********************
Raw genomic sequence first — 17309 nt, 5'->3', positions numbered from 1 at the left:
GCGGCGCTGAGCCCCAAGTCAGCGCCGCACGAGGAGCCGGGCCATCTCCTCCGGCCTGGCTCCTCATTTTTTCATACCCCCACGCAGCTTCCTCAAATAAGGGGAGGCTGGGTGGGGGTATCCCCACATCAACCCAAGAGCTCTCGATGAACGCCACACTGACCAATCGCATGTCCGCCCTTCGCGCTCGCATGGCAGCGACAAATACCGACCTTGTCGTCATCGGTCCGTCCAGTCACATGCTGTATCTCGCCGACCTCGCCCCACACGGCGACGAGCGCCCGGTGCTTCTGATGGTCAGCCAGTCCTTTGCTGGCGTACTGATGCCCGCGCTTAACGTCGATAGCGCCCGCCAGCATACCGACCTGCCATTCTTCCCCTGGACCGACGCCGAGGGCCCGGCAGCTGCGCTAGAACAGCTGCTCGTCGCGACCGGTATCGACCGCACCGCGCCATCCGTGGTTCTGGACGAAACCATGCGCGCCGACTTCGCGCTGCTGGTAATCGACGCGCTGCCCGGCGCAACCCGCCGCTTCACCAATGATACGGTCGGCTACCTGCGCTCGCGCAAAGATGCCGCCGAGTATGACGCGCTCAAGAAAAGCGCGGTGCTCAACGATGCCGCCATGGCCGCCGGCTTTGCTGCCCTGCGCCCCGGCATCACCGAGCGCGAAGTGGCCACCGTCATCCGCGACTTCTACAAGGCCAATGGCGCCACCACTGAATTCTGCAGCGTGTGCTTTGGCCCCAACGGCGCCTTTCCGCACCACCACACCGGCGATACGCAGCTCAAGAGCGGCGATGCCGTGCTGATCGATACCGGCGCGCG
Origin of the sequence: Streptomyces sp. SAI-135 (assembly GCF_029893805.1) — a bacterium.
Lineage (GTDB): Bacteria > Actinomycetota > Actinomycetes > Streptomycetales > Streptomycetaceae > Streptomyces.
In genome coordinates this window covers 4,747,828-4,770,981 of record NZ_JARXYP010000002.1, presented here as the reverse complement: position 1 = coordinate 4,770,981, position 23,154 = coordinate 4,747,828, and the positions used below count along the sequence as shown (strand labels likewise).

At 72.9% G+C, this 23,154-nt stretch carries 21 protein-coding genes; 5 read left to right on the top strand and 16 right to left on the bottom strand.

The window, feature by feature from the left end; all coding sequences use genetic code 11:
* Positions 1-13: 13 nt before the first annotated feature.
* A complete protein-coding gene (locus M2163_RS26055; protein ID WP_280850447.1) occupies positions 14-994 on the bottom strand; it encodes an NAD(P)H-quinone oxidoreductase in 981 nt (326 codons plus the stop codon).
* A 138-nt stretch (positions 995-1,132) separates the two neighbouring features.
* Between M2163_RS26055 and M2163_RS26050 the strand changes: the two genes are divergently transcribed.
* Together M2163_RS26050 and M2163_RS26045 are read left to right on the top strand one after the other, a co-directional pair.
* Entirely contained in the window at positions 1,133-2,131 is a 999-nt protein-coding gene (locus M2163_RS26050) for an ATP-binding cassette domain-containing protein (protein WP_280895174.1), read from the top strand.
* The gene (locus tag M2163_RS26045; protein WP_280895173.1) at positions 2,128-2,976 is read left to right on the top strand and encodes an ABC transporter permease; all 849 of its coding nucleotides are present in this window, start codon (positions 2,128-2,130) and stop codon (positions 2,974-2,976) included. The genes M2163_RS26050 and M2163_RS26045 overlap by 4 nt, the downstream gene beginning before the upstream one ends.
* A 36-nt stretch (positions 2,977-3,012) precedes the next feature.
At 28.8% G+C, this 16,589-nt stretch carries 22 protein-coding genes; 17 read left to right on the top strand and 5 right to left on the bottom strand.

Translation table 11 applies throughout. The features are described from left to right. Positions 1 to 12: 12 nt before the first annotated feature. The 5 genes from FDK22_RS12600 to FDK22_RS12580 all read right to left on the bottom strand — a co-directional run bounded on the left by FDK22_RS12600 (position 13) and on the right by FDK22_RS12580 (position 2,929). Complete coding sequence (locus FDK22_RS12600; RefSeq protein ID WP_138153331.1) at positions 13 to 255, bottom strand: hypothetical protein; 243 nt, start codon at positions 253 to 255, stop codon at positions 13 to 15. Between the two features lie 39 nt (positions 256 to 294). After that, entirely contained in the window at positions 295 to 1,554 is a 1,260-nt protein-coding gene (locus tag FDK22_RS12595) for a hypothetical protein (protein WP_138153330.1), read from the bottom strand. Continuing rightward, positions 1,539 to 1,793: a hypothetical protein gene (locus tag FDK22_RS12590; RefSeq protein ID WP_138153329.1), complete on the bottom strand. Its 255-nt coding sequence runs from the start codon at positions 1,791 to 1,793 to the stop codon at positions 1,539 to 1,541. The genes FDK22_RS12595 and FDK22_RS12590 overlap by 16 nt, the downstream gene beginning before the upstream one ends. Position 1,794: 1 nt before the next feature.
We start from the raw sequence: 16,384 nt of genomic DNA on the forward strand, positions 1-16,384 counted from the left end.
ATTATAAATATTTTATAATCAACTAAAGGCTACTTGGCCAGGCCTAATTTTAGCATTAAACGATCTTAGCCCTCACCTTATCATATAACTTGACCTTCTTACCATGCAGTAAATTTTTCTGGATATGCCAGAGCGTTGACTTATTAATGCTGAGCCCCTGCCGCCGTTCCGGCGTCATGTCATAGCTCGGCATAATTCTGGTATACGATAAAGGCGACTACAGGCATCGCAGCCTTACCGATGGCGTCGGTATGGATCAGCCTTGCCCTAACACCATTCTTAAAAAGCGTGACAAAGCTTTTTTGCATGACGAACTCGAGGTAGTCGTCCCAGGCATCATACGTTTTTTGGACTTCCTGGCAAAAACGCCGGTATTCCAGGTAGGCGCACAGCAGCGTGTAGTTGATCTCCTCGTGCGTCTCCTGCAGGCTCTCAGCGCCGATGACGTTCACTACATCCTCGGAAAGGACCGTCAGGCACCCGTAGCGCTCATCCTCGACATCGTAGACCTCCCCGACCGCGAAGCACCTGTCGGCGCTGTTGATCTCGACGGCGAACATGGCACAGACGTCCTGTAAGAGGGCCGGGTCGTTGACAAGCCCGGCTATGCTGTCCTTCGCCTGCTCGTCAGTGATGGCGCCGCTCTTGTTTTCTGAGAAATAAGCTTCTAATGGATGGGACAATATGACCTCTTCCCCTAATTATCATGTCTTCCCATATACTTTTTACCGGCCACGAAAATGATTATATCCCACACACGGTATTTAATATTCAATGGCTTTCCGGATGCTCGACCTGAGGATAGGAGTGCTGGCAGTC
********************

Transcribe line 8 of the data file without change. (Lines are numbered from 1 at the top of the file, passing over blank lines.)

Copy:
* Positions 1-13: 13 nt before the first annotated feature.